The EPIC study suggests three changes to the current system: subsidy reform, changing social norms and use of improved technology.
Since consumers of all incomes often enjoy electricity subsidies, the subsidies are frequently regressive and poorly targeted, it said. Removing these subsidies and supporting the poor through direct transfers will allow them to pay for power without distorting the electricity market.
Introducing consumer incentives and changes to the bill collection process could reduce electricity theft and non-payment of bills, the study suggested. It shows that theft is not restricted to the poor. Indeed, larger consumers account for most of the losses.
Technology-based reforms such as using smart meters would explicitly link payments and supply at the individual level, the study says.
Among other ideas to encourage payment of bills, researchers worked with the state-owned electricity distribution company in Bihar on an innovative pilot programme that linked the amount of electricity supplied to consumers to payment rates in their neighbourhood. Areas that paid their bills more often were thus rewarded with fewer outages.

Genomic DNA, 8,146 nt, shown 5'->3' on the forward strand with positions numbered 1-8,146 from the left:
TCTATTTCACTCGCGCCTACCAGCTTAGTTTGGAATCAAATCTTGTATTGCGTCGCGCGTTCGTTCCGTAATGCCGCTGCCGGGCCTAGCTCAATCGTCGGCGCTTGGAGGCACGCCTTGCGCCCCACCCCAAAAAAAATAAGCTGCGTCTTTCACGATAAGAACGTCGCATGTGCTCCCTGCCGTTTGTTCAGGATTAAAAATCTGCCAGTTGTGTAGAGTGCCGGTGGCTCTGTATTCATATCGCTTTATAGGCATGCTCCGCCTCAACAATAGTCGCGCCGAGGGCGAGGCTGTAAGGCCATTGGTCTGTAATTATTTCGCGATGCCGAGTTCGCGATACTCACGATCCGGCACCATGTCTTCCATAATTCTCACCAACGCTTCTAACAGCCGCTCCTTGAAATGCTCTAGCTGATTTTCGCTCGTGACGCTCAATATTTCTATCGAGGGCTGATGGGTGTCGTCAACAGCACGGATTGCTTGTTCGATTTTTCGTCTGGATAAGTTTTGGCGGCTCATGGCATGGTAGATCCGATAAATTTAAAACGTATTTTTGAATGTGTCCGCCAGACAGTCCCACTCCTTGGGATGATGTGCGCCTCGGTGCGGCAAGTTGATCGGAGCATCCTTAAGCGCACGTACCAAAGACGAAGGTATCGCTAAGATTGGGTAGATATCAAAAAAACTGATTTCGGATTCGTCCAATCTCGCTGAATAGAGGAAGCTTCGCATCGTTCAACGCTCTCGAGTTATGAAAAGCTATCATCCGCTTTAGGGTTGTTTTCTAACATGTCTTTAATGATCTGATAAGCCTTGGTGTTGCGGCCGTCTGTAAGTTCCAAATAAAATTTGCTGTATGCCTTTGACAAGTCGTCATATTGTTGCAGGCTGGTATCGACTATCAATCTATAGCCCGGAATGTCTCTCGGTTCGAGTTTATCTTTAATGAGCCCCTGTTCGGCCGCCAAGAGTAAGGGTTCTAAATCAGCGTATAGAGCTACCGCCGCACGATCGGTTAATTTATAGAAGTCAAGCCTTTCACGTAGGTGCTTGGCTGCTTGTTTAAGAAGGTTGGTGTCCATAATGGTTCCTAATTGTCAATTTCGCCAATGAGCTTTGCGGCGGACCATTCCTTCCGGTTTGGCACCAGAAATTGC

Additionally, power theft is one of the main reasons why discoms are in a bad financial state, said Anant Sudarshan, South Asia Director of EPIC.
One concern with the present tariff structure is that non-payment may be tolerated for some consumers (poor consumers) because they have low ability to pay, he said. This is a legitimate policy goal but in effect this is a “hidden subsidy” that also has the effect of strengthening the norm that payment is not essential for power.
A possible solution is to instead make direct transfers to low-income consumers, Sudarshan said.
“At the heart of our recommendations is the goal of achieving universal access to electricity that runs reliably 24-hours a day, every day of the year, and the economic growth that it facilitates,” said Sudarshan. “Most of these policies complement one another and seek to change how people think about electricity, that is, to break the social norm that it is okay to not pay their full electricity bills.”